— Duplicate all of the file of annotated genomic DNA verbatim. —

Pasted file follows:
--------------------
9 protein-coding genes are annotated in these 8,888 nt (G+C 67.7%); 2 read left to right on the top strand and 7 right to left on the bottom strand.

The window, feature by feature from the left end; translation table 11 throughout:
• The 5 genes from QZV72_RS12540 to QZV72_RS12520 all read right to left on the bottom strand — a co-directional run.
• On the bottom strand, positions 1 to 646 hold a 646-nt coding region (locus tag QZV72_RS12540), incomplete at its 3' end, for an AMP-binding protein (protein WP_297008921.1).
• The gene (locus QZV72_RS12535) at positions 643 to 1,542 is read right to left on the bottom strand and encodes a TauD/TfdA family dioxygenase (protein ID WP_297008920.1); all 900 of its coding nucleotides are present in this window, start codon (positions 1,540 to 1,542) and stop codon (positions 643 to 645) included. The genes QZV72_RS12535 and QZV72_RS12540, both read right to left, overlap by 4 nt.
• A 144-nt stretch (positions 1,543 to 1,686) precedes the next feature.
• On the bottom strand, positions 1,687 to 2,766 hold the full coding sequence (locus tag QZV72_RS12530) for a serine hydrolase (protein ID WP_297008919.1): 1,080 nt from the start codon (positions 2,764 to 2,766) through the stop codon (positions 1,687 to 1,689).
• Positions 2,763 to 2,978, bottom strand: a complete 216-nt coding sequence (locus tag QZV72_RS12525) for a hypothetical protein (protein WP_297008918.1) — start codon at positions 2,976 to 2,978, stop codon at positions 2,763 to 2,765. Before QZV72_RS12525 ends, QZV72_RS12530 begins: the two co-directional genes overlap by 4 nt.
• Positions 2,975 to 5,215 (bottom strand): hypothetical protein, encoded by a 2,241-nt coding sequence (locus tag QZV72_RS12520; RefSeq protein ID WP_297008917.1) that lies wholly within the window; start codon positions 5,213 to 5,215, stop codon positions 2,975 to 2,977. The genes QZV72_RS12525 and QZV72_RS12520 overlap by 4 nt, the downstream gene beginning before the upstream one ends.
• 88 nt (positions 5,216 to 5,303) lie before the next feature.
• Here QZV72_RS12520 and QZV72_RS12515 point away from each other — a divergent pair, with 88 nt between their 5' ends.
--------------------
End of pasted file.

9 protein-coding genes are annotated in these 8,888 nt (G+C 67.7%); 2 read left to right on the top strand and 7 right to left on the bottom strand.

The window, feature by feature from the left end; translation table 11 throughout:
• The 5 genes from QZV72_RS12540 to QZV72_RS12520 all read right to left on the bottom strand — a co-directional run.
• On the bottom strand, positions 1 to 646 hold a 646-nt coding region (locus tag QZV72_RS12540), incomplete at its 3' end, for an AMP-binding protein (protein WP_297008921.1).
• The gene (locus QZV72_RS12535) at positions 643 to 1,542 is read right to left on the bottom strand and encodes a TauD/TfdA family dioxygenase (protein ID WP_297008920.1); all 900 of its coding nucleotides are present in this window, start codon (positions 1,540 to 1,542) and stop codon (positions 643 to 645) included. The genes QZV72_RS12535 and QZV72_RS12540, both read right to left, overlap by 4 nt.
• A 144-nt stretch (positions 1,543 to 1,686) precedes the next feature.
• On the bottom strand, positions 1,687 to 2,766 hold the full coding sequence (locus tag QZV72_RS12530) for a serine hydrolase (protein ID WP_297008919.1): 1,080 nt from the start codon (positions 2,764 to 2,766) through the stop codon (positions 1,687 to 1,689).
• Positions 2,763 to 2,978, bottom strand: a complete 216-nt coding sequence (locus tag QZV72_RS12525) for a hypothetical protein (protein WP_297008918.1) — start codon at positions 2,976 to 2,978, stop codon at positions 2,763 to 2,765. Before QZV72_RS12525 ends, QZV72_RS12530 begins: the two co-directional genes overlap by 4 nt.
• Positions 2,975 to 5,215 (bottom strand): hypothetical protein, encoded by a 2,241-nt coding sequence (locus tag QZV72_RS12520; RefSeq protein ID WP_297008917.1) that lies wholly within the window; start codon positions 5,213 to 5,215, stop codon positions 2,975 to 2,977. The genes QZV72_RS12525 and QZV72_RS12520 overlap by 4 nt, the downstream gene beginning before the upstream one ends.
• 88 nt (positions 5,216 to 5,303) lie before the next feature.
• Here QZV72_RS12520 and QZV72_RS12515 point away from each other — a divergent pair, with 88 nt between their 5' ends.